Sometimes a break-up is just a break-up

A well-crafted, insightful personal essay can stick in the mind for years after you first read it. I’ve never forgotten The Crane Wife, as one example, and I currently can’t stop thinking about this one (though admittedly the latter is more cultural criticism with elements of a personal essay woven into it). It’s a small thrill to see a creative non-fiction piece doing the rounds on Twitter, particularly when it in some way addresses the craft of writing itself, which is often a safe bet. Writers are fundamentally self-absorbed. It’s part of the job.

So when I saw an essay with the headline “My boyfriend, a writer, broke up with me because I’m a writer” being shared with breathless praise on Monday, I delighted in the promise of the title. Writers behaving badly to one another? Yes please! Into my veins without delay! I dearly wanted to find it as profound as many of the writerly women I follow on social media did. But God, I was disappointed.

As someone who habitually writes about her own life, working out precisely why the piece didn’t work for me was a useful exercise. When it comes to publishing personal essays, it’s the writer’s job to analyse the everyday, render the accidental significant, make the mundane meaningful. But the writer should also demonstrate self-awareness. Show us you understand that few situations in life are the work of one person alone. And as far as relationships are concerned, most of the time – though certainly not always, I grant you – both people in a couple have choices. Sometimes a bad break-up is just a bad break-up, whether the people involved are writers or not.

Personal writing tends to fail when the author shies away from committing to a central thesis, and this is true of Kaplan’s essay. Some writers can pull off the trick of inviting you to watch them think, and the pleasure of reading them comes from the winding path they lead you on rather than the destination – Heather Havrilesky of ‘Ask Polly’ fame is my go-to example of this, and I’m sure you can think of plenty more. But this piece offers neither destination nor scenic route; what exactly is Kaplan trying to impart? Is it an account of a break-up? Is it about being part of a writer couple? Is it about how women shrink themselves – sand down their corners to appease the nearest man, make themselves plastic-smooth so there’s nothing for him to catch himself on? It’s certainly about some guy’s obsession with Nora Ephron, but even that is discussed in a manner that feels trite and self-serving.

There’s just no coherent thread running through Kaplan’s piece. In fact, I felt at times the whole thing had been written purely to give a home to the following perfectly adequate image:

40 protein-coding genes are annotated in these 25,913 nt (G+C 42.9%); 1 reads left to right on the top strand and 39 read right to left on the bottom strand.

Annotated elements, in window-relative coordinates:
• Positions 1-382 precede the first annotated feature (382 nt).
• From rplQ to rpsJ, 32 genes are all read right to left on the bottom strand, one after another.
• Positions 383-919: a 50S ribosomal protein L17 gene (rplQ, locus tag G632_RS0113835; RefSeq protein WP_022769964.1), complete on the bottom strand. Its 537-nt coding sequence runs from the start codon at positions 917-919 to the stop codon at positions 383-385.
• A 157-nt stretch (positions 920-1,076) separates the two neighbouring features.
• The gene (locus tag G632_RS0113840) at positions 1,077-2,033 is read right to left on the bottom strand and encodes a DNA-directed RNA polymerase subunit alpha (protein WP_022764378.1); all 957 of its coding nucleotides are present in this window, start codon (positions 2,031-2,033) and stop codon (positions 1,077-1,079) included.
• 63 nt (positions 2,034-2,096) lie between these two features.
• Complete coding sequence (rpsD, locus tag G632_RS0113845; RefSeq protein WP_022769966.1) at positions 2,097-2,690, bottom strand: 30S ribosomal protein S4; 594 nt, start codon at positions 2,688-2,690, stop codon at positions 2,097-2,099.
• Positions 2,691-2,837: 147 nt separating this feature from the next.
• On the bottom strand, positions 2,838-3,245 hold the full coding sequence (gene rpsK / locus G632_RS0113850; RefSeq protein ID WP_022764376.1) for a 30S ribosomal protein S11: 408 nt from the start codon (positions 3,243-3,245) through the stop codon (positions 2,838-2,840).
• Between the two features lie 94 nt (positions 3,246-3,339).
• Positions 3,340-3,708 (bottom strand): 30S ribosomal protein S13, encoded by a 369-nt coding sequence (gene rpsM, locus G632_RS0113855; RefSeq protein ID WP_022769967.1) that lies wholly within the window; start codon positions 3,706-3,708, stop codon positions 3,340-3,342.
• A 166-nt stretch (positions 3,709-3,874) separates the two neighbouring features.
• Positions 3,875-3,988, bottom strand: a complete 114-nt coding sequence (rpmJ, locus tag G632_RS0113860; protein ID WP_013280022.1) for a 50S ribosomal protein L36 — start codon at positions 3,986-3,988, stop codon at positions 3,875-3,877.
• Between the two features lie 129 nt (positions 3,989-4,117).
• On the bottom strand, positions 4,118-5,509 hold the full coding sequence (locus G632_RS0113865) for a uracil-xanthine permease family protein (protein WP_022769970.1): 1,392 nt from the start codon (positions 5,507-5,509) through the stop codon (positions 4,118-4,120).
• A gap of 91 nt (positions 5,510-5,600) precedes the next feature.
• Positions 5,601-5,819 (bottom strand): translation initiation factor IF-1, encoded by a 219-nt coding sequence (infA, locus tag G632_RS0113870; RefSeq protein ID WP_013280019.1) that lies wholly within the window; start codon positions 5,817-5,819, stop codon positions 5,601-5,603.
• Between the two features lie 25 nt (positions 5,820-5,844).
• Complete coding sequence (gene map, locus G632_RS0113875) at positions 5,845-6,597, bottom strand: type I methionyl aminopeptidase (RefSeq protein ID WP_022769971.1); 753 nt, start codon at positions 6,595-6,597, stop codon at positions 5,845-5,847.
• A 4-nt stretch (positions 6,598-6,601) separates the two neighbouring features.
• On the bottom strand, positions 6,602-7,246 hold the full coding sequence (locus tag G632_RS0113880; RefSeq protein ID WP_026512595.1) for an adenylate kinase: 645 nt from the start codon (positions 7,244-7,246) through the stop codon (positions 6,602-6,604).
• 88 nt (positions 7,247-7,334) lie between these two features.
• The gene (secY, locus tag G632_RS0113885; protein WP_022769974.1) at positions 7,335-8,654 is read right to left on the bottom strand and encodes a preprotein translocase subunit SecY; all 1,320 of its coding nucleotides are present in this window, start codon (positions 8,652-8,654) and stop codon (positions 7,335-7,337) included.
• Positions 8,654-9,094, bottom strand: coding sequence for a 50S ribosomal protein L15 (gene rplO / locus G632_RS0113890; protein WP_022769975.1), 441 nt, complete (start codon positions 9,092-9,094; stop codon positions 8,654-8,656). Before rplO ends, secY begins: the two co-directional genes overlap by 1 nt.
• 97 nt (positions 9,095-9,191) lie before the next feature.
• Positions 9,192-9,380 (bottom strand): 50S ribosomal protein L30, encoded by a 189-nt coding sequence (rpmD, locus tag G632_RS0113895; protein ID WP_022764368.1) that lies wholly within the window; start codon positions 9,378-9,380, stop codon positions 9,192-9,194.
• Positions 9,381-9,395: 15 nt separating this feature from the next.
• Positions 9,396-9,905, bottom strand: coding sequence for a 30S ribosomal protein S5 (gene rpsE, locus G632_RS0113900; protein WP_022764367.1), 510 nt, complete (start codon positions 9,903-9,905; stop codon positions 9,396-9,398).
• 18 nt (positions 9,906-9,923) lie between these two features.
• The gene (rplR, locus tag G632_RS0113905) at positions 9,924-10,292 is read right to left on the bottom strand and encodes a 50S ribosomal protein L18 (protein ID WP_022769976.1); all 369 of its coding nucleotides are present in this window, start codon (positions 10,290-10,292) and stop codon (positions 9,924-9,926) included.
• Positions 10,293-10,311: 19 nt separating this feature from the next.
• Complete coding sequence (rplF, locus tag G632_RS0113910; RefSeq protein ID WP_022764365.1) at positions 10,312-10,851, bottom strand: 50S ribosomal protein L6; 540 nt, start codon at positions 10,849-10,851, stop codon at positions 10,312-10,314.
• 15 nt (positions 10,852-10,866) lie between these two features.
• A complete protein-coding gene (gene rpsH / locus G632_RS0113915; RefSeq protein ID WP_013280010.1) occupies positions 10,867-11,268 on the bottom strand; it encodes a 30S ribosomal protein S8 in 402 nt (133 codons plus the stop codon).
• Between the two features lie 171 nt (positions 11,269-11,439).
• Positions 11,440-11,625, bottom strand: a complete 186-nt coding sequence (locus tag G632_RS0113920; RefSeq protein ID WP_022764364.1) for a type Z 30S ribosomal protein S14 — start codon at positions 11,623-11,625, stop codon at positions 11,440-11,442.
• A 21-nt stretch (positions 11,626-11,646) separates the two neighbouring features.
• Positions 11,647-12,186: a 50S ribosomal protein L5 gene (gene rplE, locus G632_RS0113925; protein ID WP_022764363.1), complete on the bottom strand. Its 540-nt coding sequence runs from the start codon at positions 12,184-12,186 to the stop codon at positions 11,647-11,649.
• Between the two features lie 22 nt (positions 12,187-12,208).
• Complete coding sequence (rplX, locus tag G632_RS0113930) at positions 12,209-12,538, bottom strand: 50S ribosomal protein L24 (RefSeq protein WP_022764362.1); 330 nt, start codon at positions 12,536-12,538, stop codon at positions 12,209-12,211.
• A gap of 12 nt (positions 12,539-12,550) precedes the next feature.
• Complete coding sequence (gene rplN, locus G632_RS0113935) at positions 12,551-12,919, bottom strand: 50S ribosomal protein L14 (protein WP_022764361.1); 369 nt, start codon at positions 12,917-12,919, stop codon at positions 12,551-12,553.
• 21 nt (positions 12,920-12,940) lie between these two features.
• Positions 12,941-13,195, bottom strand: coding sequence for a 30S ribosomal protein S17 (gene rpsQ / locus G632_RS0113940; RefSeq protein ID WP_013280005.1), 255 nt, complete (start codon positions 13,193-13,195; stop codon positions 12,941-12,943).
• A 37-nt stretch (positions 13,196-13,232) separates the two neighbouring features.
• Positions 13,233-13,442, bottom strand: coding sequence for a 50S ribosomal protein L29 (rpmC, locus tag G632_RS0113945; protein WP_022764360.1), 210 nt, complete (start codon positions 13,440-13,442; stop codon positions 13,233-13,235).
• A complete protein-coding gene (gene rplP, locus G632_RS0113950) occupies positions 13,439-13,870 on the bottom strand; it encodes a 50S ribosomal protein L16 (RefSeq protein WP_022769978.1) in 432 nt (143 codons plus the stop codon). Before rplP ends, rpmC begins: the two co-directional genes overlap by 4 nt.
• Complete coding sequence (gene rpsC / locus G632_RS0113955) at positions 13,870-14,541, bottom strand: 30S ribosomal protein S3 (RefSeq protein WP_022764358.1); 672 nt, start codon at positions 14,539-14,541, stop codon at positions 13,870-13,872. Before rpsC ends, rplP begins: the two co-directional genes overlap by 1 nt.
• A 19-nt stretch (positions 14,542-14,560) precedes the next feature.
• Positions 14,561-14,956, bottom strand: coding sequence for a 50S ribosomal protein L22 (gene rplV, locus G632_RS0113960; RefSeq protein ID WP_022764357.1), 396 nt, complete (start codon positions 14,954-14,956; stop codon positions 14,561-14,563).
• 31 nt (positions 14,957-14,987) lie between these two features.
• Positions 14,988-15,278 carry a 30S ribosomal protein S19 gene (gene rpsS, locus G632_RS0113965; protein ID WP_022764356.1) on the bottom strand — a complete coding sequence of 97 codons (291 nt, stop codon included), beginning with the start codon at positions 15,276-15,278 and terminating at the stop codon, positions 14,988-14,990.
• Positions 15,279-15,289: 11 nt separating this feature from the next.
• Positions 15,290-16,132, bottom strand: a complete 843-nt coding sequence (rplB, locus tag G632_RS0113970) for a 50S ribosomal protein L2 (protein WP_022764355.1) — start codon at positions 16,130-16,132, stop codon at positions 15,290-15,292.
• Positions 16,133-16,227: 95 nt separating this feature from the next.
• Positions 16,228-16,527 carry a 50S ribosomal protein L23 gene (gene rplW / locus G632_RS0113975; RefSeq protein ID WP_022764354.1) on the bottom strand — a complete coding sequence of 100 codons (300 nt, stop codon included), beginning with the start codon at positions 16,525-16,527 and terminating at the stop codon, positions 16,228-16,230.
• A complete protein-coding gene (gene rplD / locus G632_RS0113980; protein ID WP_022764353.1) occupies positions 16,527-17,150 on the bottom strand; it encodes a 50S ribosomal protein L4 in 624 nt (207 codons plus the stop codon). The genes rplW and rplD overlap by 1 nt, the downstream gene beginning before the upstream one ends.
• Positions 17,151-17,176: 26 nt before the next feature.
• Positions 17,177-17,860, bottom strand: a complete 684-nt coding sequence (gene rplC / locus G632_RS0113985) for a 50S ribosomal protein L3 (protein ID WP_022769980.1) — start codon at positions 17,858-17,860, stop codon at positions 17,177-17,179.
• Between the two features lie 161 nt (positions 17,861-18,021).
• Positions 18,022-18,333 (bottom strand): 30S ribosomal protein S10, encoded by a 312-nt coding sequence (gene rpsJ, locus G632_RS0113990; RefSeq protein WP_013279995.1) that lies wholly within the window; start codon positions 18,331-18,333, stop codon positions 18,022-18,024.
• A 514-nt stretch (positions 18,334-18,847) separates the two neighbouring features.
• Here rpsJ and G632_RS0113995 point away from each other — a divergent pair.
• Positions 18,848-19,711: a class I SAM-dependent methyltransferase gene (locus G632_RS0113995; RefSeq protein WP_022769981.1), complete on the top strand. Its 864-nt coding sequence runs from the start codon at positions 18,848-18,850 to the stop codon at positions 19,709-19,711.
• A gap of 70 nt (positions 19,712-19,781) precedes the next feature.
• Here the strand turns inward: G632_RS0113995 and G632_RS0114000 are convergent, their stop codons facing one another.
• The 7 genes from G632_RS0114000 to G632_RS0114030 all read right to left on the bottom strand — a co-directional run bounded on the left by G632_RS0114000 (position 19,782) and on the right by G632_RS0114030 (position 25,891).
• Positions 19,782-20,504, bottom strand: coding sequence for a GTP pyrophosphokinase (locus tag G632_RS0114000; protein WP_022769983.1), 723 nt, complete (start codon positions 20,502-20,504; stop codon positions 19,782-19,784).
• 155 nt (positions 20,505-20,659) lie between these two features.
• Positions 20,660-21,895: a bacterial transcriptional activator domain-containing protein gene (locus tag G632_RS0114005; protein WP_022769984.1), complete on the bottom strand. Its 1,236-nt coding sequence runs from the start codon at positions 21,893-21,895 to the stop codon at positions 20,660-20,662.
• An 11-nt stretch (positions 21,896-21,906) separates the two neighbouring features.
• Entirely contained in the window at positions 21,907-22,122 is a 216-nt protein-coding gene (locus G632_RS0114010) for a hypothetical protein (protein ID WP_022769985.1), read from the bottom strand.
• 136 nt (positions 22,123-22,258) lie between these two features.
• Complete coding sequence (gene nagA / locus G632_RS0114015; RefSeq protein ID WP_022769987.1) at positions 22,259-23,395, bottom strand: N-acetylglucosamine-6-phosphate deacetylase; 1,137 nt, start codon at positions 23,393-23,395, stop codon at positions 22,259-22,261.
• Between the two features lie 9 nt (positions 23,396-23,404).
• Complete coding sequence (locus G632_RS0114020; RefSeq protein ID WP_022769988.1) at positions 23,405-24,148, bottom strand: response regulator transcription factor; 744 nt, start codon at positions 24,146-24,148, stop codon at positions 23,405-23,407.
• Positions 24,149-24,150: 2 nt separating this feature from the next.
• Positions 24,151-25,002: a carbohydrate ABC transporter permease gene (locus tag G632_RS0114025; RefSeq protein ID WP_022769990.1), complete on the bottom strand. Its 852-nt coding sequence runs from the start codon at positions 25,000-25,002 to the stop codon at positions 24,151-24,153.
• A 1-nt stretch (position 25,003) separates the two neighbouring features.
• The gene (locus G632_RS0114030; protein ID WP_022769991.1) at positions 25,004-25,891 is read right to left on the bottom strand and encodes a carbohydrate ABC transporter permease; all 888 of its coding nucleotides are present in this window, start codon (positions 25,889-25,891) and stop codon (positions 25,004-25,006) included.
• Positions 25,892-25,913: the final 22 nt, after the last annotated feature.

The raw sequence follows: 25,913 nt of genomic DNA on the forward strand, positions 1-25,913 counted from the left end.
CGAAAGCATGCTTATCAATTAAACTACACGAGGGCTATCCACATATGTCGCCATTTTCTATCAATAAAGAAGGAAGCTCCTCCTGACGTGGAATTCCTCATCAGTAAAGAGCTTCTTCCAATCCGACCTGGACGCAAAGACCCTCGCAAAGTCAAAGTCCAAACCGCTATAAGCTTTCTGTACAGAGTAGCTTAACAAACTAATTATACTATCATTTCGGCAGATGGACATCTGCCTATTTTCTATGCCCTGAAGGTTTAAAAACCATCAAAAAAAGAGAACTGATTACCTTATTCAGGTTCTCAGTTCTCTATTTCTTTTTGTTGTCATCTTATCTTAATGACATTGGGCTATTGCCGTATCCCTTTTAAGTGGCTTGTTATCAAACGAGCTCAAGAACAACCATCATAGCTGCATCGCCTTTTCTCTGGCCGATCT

“The ability to bend an inch at a time while seeming to stand up straight is a useful and gendered skill. Most women I know do it regularly. They bend until they’re pretzeled and then blame themselves for the body aches”.

And there are several other lines in the piece that upon first reading seem important or wise – profound, even – but fall apart on closer inspection. Take this one: “In any relationship, there is an expectation of privacy. There is also an expectation of respect. Violate the latter and you relinquish your right to the former.” Violate which one to relinquish what? It’s never a good sign when you have to read something twice in order to take it in. And that’s before you register the frankly absurd leap that’s being made. You can choose to address a partner’s lack of respect however you like – they don’t automatically forfeit their right to privacy, it’s a bizarre false equivalence.

Another: “The more I share about our relationship and breakup, the more vindicated he will feel in his fears. But if I don’t write about it, he succeeds in forcing my silence… It’s a trap.” If it is a trap, it’s very much one of the writer’s own construction. If you’re going to write about your own life, you need to have a bit of a backbone about it. Being able to write and having a platform for your work is a privilege, and it’s detrimental to both your writing and your life to forget this. You have the power and ability to shape the narrative; in a sense, you’ve already won. How much power you concede, and how far you let the people around you dictate what you can and cannot write about, is a responsibility that rests entirely with you.

Without a doubt, there are costs specific to being a female writer. Kaplan’s not wrong: there are still far too many men who refuse to take writing by women seriously. Anything perceived as ‘women’s writing’ still gets undermined and disrespected. And at the same time, if you are a woman who writes about your own experiences, you’re often treated as though your ability to express things elegantly grants you a kind of superior wisdom and you take on the role of agony aunt. You’re also likely to acquire online followers who assume, maddeningly, that because you write about carefully chosen parts of your life, you are personal friends of theirs. But these costs are built into the privilege. We get to put our thoughts down and have strangers read them. We control narratives; we don’t get to control how those narratives land.